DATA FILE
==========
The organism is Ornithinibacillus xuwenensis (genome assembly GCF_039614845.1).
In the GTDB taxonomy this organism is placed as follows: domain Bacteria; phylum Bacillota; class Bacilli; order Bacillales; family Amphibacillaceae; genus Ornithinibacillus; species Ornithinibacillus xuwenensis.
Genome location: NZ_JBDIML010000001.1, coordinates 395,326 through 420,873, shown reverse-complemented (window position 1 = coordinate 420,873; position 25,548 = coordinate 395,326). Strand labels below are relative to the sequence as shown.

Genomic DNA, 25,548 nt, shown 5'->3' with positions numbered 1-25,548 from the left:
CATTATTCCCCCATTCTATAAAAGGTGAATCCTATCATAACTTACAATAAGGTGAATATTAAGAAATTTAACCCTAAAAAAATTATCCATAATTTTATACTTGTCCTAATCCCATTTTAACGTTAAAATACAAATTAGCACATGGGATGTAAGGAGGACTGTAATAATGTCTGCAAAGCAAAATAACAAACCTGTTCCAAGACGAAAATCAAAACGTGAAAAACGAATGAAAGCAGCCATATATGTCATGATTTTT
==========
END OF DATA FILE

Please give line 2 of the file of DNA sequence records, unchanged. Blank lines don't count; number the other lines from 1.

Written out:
In the GTDB taxonomy this organism is placed as follows: domain Bacteria; phylum Bacillota; class Bacilli; order Bacillales; family Amphibacillaceae; genus Ornithinibacillus; species Ornithinibacillus xuwenensis.